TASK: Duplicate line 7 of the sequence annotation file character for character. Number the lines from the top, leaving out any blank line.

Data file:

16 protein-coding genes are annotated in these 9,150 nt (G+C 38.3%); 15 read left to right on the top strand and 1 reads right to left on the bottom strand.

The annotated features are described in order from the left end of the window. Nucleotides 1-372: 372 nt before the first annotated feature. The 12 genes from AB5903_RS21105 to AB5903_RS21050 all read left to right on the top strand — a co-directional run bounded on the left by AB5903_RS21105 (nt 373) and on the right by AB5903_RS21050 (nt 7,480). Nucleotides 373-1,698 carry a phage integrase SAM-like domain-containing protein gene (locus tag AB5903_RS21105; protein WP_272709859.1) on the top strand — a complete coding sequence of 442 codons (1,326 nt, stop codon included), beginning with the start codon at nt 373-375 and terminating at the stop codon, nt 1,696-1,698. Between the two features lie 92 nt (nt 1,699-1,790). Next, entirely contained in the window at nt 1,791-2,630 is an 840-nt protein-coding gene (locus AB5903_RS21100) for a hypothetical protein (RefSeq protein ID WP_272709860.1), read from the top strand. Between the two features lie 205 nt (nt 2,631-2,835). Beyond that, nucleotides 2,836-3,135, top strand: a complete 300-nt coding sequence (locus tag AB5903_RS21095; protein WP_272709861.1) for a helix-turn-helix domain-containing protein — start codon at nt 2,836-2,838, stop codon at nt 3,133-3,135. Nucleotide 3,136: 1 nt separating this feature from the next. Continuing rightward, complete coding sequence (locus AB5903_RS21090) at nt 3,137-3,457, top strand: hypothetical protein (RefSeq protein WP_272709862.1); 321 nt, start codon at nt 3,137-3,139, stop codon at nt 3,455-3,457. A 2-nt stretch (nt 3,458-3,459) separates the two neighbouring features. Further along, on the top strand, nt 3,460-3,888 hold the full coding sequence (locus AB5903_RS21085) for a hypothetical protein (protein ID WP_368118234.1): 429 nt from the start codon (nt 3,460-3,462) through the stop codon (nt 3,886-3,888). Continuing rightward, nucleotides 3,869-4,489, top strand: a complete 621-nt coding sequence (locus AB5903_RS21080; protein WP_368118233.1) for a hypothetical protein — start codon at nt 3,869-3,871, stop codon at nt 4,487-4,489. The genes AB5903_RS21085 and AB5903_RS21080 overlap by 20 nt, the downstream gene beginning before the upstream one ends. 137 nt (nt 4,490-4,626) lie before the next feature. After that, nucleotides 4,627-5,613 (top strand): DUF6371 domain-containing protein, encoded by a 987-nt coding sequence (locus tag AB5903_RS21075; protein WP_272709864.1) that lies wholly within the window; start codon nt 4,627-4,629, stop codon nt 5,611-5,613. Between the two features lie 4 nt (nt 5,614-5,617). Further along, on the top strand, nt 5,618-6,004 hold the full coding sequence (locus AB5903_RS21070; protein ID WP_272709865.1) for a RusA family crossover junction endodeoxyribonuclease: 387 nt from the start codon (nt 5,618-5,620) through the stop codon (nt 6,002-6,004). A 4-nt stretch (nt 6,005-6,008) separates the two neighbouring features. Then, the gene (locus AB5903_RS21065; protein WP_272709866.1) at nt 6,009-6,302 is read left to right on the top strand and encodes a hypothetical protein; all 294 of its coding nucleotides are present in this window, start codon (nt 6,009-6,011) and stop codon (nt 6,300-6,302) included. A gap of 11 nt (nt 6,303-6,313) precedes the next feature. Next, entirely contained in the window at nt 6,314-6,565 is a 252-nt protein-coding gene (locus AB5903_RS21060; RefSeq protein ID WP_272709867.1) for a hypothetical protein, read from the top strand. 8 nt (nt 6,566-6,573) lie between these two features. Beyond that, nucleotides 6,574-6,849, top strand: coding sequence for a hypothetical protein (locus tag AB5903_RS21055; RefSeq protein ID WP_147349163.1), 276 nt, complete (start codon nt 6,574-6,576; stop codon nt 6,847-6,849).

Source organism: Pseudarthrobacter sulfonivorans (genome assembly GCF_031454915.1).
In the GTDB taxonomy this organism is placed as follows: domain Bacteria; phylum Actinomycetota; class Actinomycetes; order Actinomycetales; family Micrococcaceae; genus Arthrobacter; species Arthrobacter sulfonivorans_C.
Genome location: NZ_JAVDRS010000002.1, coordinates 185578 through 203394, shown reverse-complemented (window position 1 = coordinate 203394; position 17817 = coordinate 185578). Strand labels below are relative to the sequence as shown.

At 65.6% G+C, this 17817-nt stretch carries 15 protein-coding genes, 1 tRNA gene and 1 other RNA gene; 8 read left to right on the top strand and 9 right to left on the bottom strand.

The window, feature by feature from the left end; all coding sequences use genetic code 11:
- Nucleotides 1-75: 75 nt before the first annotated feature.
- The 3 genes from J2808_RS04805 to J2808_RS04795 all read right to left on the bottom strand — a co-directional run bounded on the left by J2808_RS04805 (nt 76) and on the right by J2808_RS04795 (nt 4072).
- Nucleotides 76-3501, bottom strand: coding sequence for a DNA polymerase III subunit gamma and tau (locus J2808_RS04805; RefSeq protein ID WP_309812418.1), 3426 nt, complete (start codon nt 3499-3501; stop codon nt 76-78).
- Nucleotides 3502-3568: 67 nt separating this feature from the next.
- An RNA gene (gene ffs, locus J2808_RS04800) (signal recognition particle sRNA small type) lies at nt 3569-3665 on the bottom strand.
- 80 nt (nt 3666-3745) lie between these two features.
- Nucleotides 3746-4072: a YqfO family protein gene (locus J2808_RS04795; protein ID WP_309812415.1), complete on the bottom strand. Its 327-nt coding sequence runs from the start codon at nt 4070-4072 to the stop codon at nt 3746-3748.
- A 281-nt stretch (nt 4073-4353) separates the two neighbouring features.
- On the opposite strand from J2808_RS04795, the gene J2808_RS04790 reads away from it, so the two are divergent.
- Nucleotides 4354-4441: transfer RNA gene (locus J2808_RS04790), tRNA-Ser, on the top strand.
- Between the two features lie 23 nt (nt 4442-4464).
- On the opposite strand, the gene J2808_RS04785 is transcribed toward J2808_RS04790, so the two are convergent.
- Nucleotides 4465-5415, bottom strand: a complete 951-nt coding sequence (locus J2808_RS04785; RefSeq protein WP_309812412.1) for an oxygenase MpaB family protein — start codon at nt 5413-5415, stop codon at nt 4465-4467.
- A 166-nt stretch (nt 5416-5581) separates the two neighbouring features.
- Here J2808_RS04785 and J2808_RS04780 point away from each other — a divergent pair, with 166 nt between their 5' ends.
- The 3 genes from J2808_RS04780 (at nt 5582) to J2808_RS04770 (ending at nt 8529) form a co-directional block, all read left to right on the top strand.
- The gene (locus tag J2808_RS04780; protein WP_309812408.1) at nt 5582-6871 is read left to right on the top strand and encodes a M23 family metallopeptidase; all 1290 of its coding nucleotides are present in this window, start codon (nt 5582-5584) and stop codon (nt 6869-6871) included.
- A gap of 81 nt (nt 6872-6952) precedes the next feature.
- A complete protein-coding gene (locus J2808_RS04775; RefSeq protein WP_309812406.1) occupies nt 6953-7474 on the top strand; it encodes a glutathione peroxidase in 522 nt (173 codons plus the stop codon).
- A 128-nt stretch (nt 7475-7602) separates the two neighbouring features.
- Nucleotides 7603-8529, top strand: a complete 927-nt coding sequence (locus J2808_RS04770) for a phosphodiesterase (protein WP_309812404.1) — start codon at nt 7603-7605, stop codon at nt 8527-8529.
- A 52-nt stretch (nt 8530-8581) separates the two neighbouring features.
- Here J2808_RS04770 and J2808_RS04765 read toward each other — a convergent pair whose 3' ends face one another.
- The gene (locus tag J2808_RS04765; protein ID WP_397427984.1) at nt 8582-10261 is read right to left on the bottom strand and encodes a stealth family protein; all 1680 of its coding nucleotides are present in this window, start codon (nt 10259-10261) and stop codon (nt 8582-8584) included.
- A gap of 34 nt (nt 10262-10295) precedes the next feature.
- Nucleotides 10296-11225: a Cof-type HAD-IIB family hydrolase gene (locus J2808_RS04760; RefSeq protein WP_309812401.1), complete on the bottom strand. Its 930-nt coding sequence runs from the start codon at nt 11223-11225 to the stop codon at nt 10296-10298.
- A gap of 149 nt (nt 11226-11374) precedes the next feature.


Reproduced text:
The window, feature by feature from the left end; all coding sequences use genetic code 11: